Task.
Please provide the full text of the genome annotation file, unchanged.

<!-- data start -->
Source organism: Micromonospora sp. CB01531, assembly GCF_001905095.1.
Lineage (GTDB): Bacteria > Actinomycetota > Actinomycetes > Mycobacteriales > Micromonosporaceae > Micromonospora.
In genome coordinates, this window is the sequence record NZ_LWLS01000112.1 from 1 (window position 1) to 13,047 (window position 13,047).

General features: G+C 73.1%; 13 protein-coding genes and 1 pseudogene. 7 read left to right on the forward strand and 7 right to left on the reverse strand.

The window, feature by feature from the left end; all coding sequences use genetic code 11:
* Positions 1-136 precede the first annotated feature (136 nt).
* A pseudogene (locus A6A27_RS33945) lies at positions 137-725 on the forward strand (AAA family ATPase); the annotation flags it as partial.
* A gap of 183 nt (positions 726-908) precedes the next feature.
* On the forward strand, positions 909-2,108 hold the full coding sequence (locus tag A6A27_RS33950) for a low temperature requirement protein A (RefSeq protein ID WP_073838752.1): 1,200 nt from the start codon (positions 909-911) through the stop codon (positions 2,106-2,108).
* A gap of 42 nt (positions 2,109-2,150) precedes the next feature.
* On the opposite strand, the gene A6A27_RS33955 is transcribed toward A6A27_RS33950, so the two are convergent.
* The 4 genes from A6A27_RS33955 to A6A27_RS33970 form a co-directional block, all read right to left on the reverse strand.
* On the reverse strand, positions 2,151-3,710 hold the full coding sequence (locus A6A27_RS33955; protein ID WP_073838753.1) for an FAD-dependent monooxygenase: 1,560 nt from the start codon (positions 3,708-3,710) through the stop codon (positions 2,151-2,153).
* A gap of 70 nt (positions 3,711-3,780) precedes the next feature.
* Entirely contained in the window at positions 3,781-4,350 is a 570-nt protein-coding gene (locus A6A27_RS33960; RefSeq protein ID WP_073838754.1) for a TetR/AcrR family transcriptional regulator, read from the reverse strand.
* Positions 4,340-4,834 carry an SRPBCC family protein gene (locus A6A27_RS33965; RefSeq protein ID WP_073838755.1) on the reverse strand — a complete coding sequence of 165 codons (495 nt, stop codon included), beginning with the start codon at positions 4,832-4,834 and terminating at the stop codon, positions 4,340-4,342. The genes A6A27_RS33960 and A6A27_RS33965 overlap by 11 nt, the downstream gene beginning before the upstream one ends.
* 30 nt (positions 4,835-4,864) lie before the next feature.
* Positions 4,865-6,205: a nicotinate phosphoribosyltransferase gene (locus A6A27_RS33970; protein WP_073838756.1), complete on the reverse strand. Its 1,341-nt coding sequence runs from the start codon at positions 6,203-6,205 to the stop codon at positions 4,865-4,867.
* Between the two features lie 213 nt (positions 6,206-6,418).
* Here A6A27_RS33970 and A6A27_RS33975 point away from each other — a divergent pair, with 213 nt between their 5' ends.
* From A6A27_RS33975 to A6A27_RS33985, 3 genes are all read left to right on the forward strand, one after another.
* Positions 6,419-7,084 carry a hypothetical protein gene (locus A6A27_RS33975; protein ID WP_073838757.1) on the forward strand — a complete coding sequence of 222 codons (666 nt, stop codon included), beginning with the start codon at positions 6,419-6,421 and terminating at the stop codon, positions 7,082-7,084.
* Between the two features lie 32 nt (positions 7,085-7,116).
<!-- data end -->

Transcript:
Source organism: Micromonospora sp. CB01531, assembly GCF_001905095.1.
Lineage (GTDB): Bacteria > Actinomycetota > Actinomycetes > Mycobacteriales > Micromonosporaceae > Micromonospora.
In genome coordinates, this window is the sequence record NZ_LWLS01000112.1 from 1 (window position 1) to 13,047 (window position 13,047).

General features: G+C 73.1%; 13 protein-coding genes and 1 pseudogene. 7 read left to right on the forward strand and 7 right to left on the reverse strand.

The window, feature by feature from the left end; all coding sequences use genetic code 11:
* Positions 1-136 precede the first annotated feature (136 nt).
* A pseudogene (locus A6A27_RS33945) lies at positions 137-725 on the forward strand (AAA family ATPase); the annotation flags it as partial.
* A gap of 183 nt (positions 726-908) precedes the next feature.
* On the forward strand, positions 909-2,108 hold the full coding sequence (locus tag A6A27_RS33950) for a low temperature requirement protein A (RefSeq protein ID WP_073838752.1): 1,200 nt from the start codon (positions 909-911) through the stop codon (positions 2,106-2,108).
* A gap of 42 nt (positions 2,109-2,150) precedes the next feature.
* On the opposite strand, the gene A6A27_RS33955 is transcribed toward A6A27_RS33950, so the two are convergent.
* The 4 genes from A6A27_RS33955 to A6A27_RS33970 form a co-directional block, all read right to left on the reverse strand.
* On the reverse strand, positions 2,151-3,710 hold the full coding sequence (locus A6A27_RS33955; protein ID WP_073838753.1) for an FAD-dependent monooxygenase: 1,560 nt from the start codon (positions 3,708-3,710) through the stop codon (positions 2,151-2,153).
* A gap of 70 nt (positions 3,711-3,780) precedes the next feature.
* Entirely contained in the window at positions 3,781-4,350 is a 570-nt protein-coding gene (locus A6A27_RS33960; RefSeq protein ID WP_073838754.1) for a TetR/AcrR family transcriptional regulator, read from the reverse strand.
* Positions 4,340-4,834 carry an SRPBCC family protein gene (locus A6A27_RS33965; RefSeq protein ID WP_073838755.1) on the reverse strand — a complete coding sequence of 165 codons (495 nt, stop codon included), beginning with the start codon at positions 4,832-4,834 and terminating at the stop codon, positions 4,340-4,342. The genes A6A27_RS33960 and A6A27_RS33965 overlap by 11 nt, the downstream gene beginning before the upstream one ends.
* 30 nt (positions 4,835-4,864) lie before the next feature.
* Positions 4,865-6,205: a nicotinate phosphoribosyltransferase gene (locus A6A27_RS33970; protein WP_073838756.1), complete on the reverse strand. Its 1,341-nt coding sequence runs from the start codon at positions 6,203-6,205 to the stop codon at positions 4,865-4,867.
* Between the two features lie 213 nt (positions 6,206-6,418).
* Here A6A27_RS33970 and A6A27_RS33975 point away from each other — a divergent pair, with 213 nt between their 5' ends.
* From A6A27_RS33975 to A6A27_RS33985, 3 genes are all read left to right on the forward strand, one after another.
* Positions 6,419-7,084 carry a hypothetical protein gene (locus A6A27_RS33975; protein ID WP_073838757.1) on the forward strand — a complete coding sequence of 222 codons (666 nt, stop codon included), beginning with the start codon at positions 6,419-6,421 and terminating at the stop codon, positions 7,082-7,084.
* Between the two features lie 32 nt (positions 7,085-7,116).